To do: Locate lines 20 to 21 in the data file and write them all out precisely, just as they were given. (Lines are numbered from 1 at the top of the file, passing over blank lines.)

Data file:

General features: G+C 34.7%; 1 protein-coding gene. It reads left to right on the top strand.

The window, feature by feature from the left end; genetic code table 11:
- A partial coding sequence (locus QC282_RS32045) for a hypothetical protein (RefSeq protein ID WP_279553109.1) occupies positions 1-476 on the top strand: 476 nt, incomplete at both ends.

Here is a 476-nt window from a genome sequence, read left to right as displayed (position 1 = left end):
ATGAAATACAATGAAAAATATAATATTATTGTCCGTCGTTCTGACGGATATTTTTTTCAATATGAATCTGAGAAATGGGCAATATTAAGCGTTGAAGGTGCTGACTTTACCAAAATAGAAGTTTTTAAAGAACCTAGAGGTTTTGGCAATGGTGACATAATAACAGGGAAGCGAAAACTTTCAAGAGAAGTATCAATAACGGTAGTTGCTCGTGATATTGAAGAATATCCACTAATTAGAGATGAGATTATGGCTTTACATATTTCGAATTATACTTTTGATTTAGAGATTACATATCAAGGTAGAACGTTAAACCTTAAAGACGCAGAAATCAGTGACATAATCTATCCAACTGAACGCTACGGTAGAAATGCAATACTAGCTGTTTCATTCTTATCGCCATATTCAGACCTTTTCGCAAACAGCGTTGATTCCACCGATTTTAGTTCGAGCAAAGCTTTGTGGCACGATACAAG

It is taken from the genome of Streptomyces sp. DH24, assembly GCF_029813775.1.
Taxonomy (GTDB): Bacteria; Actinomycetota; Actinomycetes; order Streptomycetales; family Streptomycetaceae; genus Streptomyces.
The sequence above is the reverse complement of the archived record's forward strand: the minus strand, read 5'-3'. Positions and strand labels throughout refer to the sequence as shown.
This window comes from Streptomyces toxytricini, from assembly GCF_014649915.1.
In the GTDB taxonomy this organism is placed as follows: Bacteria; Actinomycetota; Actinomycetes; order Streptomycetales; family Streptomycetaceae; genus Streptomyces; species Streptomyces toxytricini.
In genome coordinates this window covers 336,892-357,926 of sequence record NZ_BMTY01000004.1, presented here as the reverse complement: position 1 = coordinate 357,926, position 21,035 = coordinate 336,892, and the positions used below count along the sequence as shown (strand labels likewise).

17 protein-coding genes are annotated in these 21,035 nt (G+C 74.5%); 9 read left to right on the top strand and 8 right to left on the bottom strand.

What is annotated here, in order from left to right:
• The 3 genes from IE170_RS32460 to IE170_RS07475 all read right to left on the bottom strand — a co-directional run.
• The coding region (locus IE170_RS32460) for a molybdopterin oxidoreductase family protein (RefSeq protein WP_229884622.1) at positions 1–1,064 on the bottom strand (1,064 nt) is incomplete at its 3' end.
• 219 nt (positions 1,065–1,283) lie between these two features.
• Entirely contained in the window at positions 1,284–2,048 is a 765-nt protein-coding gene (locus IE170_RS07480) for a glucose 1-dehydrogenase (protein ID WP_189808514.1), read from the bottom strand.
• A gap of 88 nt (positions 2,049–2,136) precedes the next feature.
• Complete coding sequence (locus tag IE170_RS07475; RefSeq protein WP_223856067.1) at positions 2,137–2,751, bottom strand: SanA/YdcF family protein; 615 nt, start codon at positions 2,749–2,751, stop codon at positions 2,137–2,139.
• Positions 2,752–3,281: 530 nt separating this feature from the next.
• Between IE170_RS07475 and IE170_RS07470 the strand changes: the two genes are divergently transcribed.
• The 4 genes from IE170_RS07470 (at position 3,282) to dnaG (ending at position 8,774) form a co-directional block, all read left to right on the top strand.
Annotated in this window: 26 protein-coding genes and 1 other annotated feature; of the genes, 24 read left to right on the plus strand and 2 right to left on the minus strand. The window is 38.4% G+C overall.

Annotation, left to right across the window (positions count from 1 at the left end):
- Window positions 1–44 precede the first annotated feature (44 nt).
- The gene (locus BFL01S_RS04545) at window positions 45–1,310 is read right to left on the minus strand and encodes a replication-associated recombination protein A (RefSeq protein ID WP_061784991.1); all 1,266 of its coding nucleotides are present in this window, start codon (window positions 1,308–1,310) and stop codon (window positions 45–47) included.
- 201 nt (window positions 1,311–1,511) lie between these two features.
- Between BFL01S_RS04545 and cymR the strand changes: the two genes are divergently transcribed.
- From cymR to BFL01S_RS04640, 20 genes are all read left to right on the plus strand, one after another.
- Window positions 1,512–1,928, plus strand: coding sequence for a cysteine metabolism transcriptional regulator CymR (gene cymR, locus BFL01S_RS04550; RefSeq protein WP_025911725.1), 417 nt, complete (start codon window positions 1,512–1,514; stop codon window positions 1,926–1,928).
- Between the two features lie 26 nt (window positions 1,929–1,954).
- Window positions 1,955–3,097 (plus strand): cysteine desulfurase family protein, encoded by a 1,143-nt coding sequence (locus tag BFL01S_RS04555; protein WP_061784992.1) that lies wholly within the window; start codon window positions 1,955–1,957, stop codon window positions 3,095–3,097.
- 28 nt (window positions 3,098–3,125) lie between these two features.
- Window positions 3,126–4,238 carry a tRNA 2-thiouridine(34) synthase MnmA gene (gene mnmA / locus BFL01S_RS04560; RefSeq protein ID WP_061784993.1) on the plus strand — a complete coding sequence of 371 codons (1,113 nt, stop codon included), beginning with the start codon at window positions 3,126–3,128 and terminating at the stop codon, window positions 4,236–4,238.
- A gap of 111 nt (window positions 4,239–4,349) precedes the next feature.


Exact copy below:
• Positions 2,752–3,281: 530 nt separating this feature from the next.
• Between IE170_RS07475 and IE170_RS07470 the strand changes: the two genes are divergently transcribed.